Nineteenth–century Ireland, not Iceland, is the setting for Hannah Kent’s new novel. Once again, we find ourselves in a remote village where life is dictated by the turn of fi ckle seasons. Once again, the story finds its roots in history and crime. But The Good People is a very different book to Kent’s best–selling Burial Rites.
The crime doesn’t take place until the end of the novel, so The Good People lacks the “Did she do it?” question that made Burial Rites so captivating. The Good People is more subtle and relies on character relationships to create the intrigue not supplied by an overt ‘mystery’ hook. Meet Nóra, the new widow; Nance, the “handy woman”; and little Micheál, the helpless four–year–old at the centre of it all.
The child has become paralysed and has lost his ability to speak. The superstitious villagers do not know how to fathom his illness, and believe he has brought ill luck to the town. Spoken of variously as a “withering root”, a “poor, wicker–legged boy”, a “copperheaded, snub-nosed, wasting runt”, the boy quickly becomes an “it” – a changeling left by the fairy Good People of the title.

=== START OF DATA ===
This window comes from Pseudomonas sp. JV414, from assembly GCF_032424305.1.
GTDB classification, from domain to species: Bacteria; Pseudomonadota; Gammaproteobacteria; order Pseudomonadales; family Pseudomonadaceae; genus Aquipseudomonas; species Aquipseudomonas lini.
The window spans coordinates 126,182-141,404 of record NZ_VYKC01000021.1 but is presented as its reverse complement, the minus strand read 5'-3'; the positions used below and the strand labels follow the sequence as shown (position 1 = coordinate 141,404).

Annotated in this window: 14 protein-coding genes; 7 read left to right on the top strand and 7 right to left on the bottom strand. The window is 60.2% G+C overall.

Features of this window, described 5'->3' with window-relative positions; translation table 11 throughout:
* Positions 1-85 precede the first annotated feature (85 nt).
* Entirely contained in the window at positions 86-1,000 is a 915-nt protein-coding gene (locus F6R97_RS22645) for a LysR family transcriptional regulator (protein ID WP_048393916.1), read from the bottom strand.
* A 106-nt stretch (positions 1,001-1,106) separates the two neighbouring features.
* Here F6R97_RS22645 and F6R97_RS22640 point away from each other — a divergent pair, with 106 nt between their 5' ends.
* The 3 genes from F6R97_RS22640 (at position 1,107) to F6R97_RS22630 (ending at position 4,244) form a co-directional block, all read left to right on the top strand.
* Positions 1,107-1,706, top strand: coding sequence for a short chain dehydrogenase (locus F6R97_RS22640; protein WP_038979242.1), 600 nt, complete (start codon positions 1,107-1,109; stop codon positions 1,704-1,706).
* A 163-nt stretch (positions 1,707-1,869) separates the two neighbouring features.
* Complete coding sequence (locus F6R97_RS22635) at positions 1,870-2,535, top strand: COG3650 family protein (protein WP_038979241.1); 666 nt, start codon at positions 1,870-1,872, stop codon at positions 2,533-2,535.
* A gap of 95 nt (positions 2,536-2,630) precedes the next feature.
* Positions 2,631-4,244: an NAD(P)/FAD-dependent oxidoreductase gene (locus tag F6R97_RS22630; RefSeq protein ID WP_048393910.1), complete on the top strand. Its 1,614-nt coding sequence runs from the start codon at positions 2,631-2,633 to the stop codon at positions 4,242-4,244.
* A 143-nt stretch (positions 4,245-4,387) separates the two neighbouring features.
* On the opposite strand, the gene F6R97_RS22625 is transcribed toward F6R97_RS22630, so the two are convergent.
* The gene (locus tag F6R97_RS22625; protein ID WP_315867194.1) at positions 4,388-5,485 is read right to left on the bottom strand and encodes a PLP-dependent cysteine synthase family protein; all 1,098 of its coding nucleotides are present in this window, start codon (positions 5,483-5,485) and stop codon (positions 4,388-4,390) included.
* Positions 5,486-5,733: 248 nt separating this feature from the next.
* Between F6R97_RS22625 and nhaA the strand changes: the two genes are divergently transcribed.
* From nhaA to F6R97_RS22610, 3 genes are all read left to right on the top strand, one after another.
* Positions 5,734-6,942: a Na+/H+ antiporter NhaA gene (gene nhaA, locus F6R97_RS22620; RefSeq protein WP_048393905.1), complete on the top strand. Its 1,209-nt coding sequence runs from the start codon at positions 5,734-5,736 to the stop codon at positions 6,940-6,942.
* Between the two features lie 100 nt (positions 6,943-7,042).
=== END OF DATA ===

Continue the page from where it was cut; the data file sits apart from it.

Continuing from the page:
Nance, the hedge witch, attempts to cure the child, but instead becomes a second scapegoat. Nature and womanhood are closely tied in Kent’s novel, with the fertility of the land failing as Nance loses her reputation and her healing magic.
By its link with folklore, nature also comes in conflict with the Church. These Catholic encounters are sanitised and pinch–mouthed – Father Healy bent on forcibly crushing the magic out of Nance, standing with his palm outstretched for coin. The Catholic Church is cast as the realm of men, suited to the industrial centres of pre–famine Irish towns – iron, law and violence.
By contrast, the natural remedies are fleshy, warm and filthy under your fingernails: the crush of a worm on a child’s palm for his protection; an offering of fresh milk, hot in its pail, tipped on the threshold. The priest’s suspicions are amplified by the gossip of bitter village women, whose personal demons find their faces in abusive husbands, barren wombs and stillborn children.
The Good People moves more slowly and more quietly than Burial Rites, exploring grief, desperation and ignorance with a tender heart.
Author: Hannah Kent